Published September 18, 2012

Property here may sizzle from QE3 heat

Cash may flow into S'pore market and raise the possibility of further cooling measures

By Mindy Tan AND Teh Shi Ning

[SINGAPORE] The possibility of a fresh wave of capital flows into Singapore as a result of the latest round of quantitative easing (QE3) in the United States has raised the prospect that the property market could heat up again. This, in turn, could lead to a new round of government measures to keep prices in check.

The Federal Reserve's decision to pump US$40 billion into the US economy each month until sustained jobs growth kicks in, while welcome news for the struggling global economy, also created fears that loose monetary conditions in the US may push funds into the region in search of yields and fan asset price inflation.

An influx of foreign funds into the property market here could well push the government to introduce new measures or tweak existing ones to prevent a bubble from forming, said economists and property consultants.

"Clearly, Singapore is one of the destinations people look to as a safe haven . . . After the implementation of the ABSD, it seems the government will have to step it up again," said Enrico Tanuwidjaja, economist at RBS in Singapore. The ABSD refers to the 10 per cent additional buyer's stamp duty introduced last December to moderate foreign buying.

In a report issued last week, Kelvin Tay, chief investment officer for Southern Asia-Pacific at UBS Wealth Management, noted: "With the current environment of low interest rates to be extended further, the property sector would also continue to be resilient, although any upside is likely to be met with further government regulatory measures."

Said Mizuho Corporate Bank economist Vishnu Varathan: "The government is trying to toe a fine line. They are very mindful of the fact that when you tighten too much you never know how it's going to unravel.

"If the Fed is going to pump in this amount of money, and if the eurozone is not brewing out in a bad way, a lot of these funds will find their way to Asia as they last did. They can't go into public sector HDB, but they could go into the mid-range to luxury segments, and that mops up the supply that was supposed to dampen prices."

Already in the region, Hong Kong has moved swiftly to introduce mortgage curbs. In its fifth round of mortgage-tightening measures, the Hong Kong Monetary Authority announced that it would limit the Cashmaximum term of all new mortgages to 30 years.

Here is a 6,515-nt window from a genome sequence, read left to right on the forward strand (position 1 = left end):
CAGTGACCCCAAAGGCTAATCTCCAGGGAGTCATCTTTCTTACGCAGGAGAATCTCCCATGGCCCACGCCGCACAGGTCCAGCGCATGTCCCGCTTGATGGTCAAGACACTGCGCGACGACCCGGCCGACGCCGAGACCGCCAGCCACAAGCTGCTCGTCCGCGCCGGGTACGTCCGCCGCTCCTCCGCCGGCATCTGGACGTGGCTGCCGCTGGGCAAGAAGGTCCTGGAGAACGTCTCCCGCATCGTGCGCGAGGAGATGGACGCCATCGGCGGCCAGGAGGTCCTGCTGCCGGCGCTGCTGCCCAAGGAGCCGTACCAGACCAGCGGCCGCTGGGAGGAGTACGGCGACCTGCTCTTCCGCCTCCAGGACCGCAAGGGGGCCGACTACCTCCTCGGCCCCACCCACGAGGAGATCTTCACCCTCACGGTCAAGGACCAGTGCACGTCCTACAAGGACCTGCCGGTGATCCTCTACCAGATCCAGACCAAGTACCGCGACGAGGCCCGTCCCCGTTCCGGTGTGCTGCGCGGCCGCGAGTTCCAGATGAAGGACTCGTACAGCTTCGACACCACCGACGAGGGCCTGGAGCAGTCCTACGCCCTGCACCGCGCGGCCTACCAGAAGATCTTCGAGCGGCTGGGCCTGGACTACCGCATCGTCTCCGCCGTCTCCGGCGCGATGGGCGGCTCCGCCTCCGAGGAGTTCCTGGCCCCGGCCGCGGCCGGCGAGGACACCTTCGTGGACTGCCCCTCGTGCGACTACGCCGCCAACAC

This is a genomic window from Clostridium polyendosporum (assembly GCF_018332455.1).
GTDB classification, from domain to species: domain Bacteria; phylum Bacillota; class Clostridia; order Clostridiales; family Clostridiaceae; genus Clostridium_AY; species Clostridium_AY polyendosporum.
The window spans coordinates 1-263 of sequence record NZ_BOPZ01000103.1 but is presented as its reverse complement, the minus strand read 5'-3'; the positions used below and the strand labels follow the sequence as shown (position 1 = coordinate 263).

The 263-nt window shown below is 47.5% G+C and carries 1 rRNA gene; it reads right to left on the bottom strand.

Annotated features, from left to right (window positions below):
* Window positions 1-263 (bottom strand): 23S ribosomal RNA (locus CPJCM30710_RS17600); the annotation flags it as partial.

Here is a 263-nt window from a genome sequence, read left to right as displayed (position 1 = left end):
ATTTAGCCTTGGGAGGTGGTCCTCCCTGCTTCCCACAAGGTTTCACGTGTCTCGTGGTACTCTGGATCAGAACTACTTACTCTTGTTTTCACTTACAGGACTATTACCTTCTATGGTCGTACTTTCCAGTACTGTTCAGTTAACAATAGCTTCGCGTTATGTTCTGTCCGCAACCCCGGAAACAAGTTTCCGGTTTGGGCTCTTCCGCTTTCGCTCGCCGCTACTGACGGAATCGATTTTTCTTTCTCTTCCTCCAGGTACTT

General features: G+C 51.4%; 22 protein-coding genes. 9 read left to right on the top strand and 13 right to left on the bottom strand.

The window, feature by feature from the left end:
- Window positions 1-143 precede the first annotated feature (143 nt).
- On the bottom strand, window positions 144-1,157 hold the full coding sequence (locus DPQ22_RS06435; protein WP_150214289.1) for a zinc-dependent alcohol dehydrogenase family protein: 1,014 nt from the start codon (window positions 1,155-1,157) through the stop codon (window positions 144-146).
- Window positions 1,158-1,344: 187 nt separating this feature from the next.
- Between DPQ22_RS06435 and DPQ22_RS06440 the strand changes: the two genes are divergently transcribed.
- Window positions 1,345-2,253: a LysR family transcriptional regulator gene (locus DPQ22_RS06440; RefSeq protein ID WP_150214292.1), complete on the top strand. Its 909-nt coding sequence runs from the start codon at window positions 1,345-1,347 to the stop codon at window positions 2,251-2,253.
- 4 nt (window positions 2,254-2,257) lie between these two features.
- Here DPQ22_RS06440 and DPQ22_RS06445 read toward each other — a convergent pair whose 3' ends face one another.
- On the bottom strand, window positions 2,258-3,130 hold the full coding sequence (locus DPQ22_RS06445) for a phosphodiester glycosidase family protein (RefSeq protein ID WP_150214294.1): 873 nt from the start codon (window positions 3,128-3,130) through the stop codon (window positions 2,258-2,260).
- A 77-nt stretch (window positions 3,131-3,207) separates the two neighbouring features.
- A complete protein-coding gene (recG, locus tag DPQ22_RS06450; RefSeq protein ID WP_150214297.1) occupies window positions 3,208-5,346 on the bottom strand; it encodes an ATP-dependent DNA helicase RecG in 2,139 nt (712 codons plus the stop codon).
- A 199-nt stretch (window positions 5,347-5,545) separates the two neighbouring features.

Additionally, mortgage payments for investment properties cannot be more than 40 per cent of buyer's monthly incomes, compared with 50 per cent previously.

A series of measures have been levied in Singapore too, chief among them being the ABSD.

The measure has worked to reduce the proportion of foreign buyers from 30 per cent in 2011 to 22 per cent in Q2 2012, noted Png Poh Soon, head of research at Knight Frank Singapore.

The Real Estate Developers' Association of Singapore (Redas) reacted cautiously. "It is too early to ascertain the impact QE3 may have (if any) on the Singapore property market. Redas is of the view that last December's ABSD measure has so far been effective in curbing asset inflation in the real estate sector resulting from sudden influx of foreign funds."

While high property prices are still a cause for concern, recent transactions were mainly contributed by local buyers, pointed out Knight Frank's Mr Png. The proportion of foreign buyers in H1 2012 for residential properties of up to $1.5 million in value was 4.7 per cent, while foreign buyers constituted 14.3 per cent of transactions above $3 million.

Chua Yang Liang, head of SE Asia research at JLL, said: "The current policies we have are sufficient to keep out speculative money from the residential market . . . We have entered a soft policy era."

He reckons that there was sufficient free-play in the existing policies that the state could tweak to gain more traction on the market where necessary.

It is also important that the government successfully negotiate the "tightrope" between penalising speculative investment, and not hurting owner-occupiers, pointed out Credit Suisse economist Michael Wan. "I think the next most likely measure would come in the form of differentiated property taxes between owner-occupied and non-owner-occupied properties, to cream off excessive rental yields."

Real estate demand in Singapore is not merely a consequence of interest rate environments, noted Savills Singapore research head Alan Cheong. The market has also been propped up by strong immigration numbers, and a higher volume of transactions with developers selling smaller-format homes with a lower absolute dollar value.

"For Singapore, which has no capital controls, should the authorities wish to sterilise the excess liquidity entering the real estate sector, policies, if any, would require creativity and analytical rigour to ensure that it still allows a smooth functioning of the entire system and yet easy to disassemble when no longer needed."

The government has repeatedly stated that it remains ready to take further action to cool the property market should the situation call for it.